Floodwaters Resulting From Hurricane Katrina Contain High Levels of Bacteria, EPA Says
In the first preliminary findings from the Environmental Protection Agency's samplings for contaminants in the wake of Hurricane Katrina, data released Wednesday show high amounts of E. coli and coliform in the water in residential areas of the city. According to the Los Angeles Times, the data released thus far only compare chemical levels in floodwaters to drinking water standards, "not other long-term or chronic risks and routes of exposure."
The counts of the bacteria exceeded the measures of the testing equipment -- which is intended for use in recreational waters -- but EPA Administrator Stephen Johnson said the detected bacteria themselves are not dangerous. However, he added that they indicate raw sewage is present in the water. Water-quality experts say it is "virtually certain" that the floodwaters contain viruses related to the sewage that can induce diarrhea, vomiting, fever and other gastrointestinal symptoms, the Times reports. Viruses and other pathogens, such as hepatitis A, shigella, giardia and salmonella, also might be present in the water, experts say (Cone, Los Angeles Times, 9/8).
Meanwhile, five people have died of infections from the bacteria Vibrio vulnificus, and a CDC spokesperson said additional deaths are likely in the New Orleans area because the bacteria can enter the body through open wounds in people exposed to polluted water in the region, the New Orleans Times-Picayune reports. Those with chronic illnesses or weakened immune systems are most susceptible to developing complications from bacterial infections (Pope, New Orleans Times-Picayune, 9/8).
Lead levels in the floodwaters exceed health standards for drinking water, according to EPA. Johnson said the lead levels "are of greatest concern for children," adding, "This may seem obvious: No one should drink the floodwaters, especially children" (Los Angeles Times, 9/8).
CDC Director Julie Gerberding said the health threat created by floodwaters emphasizes the importance of leaving the city. "This water is not going to be safe to drink or to be in any time soon," she said (CQ HealthBeat, 9/7). She added that the bacteria associated with the deaths is not cholera and is "not spread person to person" (Howard Price, Washington Times, 9/8).
In a joint advisory issued Tuesday, EPA and HHS urged those who come in contact with the water to frequently wash their hands and see a doctor if symptoms of an infection occur (CQ HealthBeat, 9/7).
Several newspapers recently published articles addressing the health impact of the hurricane. Summaries appear below.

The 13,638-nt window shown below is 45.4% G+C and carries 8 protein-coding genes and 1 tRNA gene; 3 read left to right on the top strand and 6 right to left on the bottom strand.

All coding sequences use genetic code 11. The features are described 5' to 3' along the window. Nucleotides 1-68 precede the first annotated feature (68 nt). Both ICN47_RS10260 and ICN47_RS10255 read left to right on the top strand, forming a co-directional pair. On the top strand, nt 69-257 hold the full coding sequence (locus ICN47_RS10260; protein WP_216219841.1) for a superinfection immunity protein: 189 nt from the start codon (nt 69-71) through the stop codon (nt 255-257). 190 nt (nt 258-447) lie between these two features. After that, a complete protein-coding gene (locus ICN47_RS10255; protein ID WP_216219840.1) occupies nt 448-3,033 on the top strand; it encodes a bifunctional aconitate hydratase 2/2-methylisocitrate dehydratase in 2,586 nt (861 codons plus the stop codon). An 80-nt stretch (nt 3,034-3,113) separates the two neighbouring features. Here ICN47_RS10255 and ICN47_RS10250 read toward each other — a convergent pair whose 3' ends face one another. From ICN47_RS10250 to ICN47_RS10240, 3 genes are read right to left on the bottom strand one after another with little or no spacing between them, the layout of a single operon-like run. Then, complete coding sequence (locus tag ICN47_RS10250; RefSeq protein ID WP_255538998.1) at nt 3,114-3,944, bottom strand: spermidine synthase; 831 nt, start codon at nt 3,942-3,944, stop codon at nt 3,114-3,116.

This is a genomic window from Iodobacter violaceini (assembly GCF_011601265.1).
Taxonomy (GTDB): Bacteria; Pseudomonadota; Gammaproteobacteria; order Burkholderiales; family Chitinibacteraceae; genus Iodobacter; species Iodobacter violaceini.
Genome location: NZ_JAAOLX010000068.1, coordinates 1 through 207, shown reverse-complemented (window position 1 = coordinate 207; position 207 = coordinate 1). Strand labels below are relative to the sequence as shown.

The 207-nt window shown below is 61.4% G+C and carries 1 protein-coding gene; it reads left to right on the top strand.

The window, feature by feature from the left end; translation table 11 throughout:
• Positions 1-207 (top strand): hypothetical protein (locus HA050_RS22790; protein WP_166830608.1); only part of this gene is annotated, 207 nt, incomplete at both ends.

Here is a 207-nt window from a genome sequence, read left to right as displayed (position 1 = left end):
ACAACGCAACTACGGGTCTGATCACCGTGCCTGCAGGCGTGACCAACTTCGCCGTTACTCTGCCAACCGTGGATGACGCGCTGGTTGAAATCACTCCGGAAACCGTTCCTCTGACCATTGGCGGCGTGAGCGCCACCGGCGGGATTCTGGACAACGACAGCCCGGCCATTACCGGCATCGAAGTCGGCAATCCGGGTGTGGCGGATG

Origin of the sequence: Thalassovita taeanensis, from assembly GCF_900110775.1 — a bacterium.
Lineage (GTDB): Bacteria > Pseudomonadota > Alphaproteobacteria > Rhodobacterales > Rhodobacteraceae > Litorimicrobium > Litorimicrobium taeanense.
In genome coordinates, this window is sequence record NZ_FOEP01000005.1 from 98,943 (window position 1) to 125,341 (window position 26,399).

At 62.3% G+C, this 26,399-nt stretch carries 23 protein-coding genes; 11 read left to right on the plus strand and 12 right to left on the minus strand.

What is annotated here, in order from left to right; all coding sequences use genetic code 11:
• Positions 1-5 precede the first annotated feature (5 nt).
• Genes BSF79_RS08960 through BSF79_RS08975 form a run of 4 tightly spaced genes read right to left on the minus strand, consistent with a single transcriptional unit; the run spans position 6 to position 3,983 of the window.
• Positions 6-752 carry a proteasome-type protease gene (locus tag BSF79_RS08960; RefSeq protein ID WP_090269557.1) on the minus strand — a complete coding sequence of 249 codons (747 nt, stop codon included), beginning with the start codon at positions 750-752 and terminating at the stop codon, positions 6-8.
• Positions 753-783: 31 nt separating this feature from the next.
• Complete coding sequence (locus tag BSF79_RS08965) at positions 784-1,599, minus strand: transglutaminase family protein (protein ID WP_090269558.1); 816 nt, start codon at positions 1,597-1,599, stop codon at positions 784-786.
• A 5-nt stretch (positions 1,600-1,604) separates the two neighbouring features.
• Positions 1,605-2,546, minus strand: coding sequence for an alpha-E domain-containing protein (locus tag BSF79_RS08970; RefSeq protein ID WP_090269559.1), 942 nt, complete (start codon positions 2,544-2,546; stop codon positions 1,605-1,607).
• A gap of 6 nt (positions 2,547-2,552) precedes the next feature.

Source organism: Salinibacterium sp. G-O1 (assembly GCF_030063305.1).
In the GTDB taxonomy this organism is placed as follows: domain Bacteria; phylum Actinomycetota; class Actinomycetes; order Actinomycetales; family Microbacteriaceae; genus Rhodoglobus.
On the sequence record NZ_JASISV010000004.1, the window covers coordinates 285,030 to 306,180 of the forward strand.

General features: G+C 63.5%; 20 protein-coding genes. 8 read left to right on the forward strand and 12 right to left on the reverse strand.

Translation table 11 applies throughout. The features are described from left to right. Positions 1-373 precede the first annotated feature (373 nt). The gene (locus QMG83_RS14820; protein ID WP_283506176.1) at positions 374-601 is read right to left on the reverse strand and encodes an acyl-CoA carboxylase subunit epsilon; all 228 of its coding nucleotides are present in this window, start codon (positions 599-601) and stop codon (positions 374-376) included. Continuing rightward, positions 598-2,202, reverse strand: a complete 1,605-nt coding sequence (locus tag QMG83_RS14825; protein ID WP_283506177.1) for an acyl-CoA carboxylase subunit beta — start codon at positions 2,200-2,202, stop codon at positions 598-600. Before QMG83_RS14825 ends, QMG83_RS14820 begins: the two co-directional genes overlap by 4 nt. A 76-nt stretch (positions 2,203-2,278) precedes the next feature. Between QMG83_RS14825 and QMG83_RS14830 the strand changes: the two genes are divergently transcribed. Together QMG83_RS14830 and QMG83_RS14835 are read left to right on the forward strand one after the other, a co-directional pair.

- Insurance: Louisiana Insurance Commissioner J. Robert Wooley on Wednesday released a draft order barring health insurers from canceling policies that were in effect Aug. 26, when a state of emergency was declared, the Hartford Courant reports. Some insurers, including Aetna and WellPoint, already have temporarily lifted some policy requirements for members affected by the hurricane, including allowing coverage of care from out-of-network providers and waiving preapproval and referral requirements (Hartford Courant, 9/8).
- Pharmaceutical companies: The Wall Street Journal on Thursday examined the efforts of drug companies to "skir[t] the red tape that has hampered some other relief efforts" to provide pharmaceutical supplies to areas affected by the hurricane. Drug makers including Abbott Laboratories, Wyeth, Eli Lilly and GlaxoSmithKline have used overnight shipping and corporate jets to deliver the supplies, some of which are being given to patients at no cost (Chase, Wall Street Journal, 9/8).
- Hospitals: New Orleans-area hospitals that "barely have had a chance to recover from the storm's initial assault" are preparing for a "second wave of injuries from the storm" as people become infected with bacteria in the floodwaters or are injured in cleanup efforts, the Wall Street Journal reports (McKay, Wall Street Journal, 9/8).
- Medicaid: Host states in which health care services are being provided to evacuees "are counting on reimbursement from the federal government and from the Medicaid programs of evacuees' home states," USA Today reports (Moore, USA Today, 9/8).
- Hospital ship: The USNS Comfort, a 1,000 bed Navy hospital ship, will arrive on the waters of Louisiana and Mississippi on Thursday to provide medical services to those affected by the hurricane, the Philadelphia Inquirer reports. On Wednesday, the crew of doctors, nurses and technicians prepared for patients by practicing drills and readying supplies (Holcomb, Philadelphia Inquirer, 9/8).
PBS' "NewsHour with Jim Lehrer" on Wednesday included an interview with Gerberding about the health threats to evacuees and rescue workers presented by floodwaters (Ifill, "NewsHour with Jim Lehrer," PBS, 9/7). The complete transcript is available online. The complete segment is available online in RealPlayer.This is part of the California Healthline Daily Edition, a summary of health policy coverage from major news organizations. Sign up for an email subscription.